Social Policy & Politics Program | Report

Becoming a Magnet for Global Talent

by Hazeen Ashby, Lanae Erickson Hatalsky and Jim Kessler

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From 1900 to 2000, the U.S. became home to 47.2 million legal immigrants—far more than any other country. During the same period, the U.S. economy grew by nearly 25-fold, we won two World Wars and a Cold War, and our middle class became the envy of the world. Immigrants—whether it was Albert Einstein and Andrew Carnegie or millions of factory workers, farm workers, cooks, and construction workers—were a huge part of America’s 20th century success story.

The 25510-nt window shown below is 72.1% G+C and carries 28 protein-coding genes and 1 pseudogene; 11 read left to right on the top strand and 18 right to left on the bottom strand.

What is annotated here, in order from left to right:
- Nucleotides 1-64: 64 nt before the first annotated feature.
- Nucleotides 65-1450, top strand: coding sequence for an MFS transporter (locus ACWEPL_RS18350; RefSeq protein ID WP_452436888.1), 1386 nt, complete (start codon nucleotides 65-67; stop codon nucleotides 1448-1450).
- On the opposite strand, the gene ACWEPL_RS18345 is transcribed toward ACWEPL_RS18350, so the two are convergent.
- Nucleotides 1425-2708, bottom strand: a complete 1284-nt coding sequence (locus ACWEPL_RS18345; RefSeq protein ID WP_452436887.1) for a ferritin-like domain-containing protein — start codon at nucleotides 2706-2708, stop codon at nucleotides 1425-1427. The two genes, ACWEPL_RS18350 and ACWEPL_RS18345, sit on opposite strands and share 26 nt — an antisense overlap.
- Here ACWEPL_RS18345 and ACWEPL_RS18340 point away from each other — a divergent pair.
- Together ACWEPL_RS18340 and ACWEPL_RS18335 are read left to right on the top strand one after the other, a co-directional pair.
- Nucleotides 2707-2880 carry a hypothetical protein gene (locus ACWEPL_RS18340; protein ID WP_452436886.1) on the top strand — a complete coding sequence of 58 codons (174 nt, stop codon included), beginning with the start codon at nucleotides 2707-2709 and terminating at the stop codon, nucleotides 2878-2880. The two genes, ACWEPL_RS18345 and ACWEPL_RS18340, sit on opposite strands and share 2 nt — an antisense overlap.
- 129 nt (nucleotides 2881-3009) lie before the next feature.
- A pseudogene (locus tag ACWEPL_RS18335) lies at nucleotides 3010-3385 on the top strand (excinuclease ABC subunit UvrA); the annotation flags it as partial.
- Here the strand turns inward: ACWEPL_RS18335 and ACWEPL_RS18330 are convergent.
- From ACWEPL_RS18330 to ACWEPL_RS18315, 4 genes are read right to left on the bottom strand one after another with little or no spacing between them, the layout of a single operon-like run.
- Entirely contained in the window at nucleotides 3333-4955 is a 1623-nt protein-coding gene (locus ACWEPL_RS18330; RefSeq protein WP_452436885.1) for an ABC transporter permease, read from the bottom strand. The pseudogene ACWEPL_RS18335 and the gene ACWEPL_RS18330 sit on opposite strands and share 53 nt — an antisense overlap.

Today, we are an increasingly service, knowledge, and innovation led economy. Even our manufacturing jobs require a great deal more skill because we do not make socks anymore—we make finely tuned, high-end products. To maintain our global dominance and strengthen our economy today, U.S. immigration policy must not only maintain its current levels of legal immigration, but it must also be restructured to attract foreign-born intellectual capital to facilitate innovation and job creation. In this report, we argue that immigration reform must be a central component of long-term U.S. economic growth.

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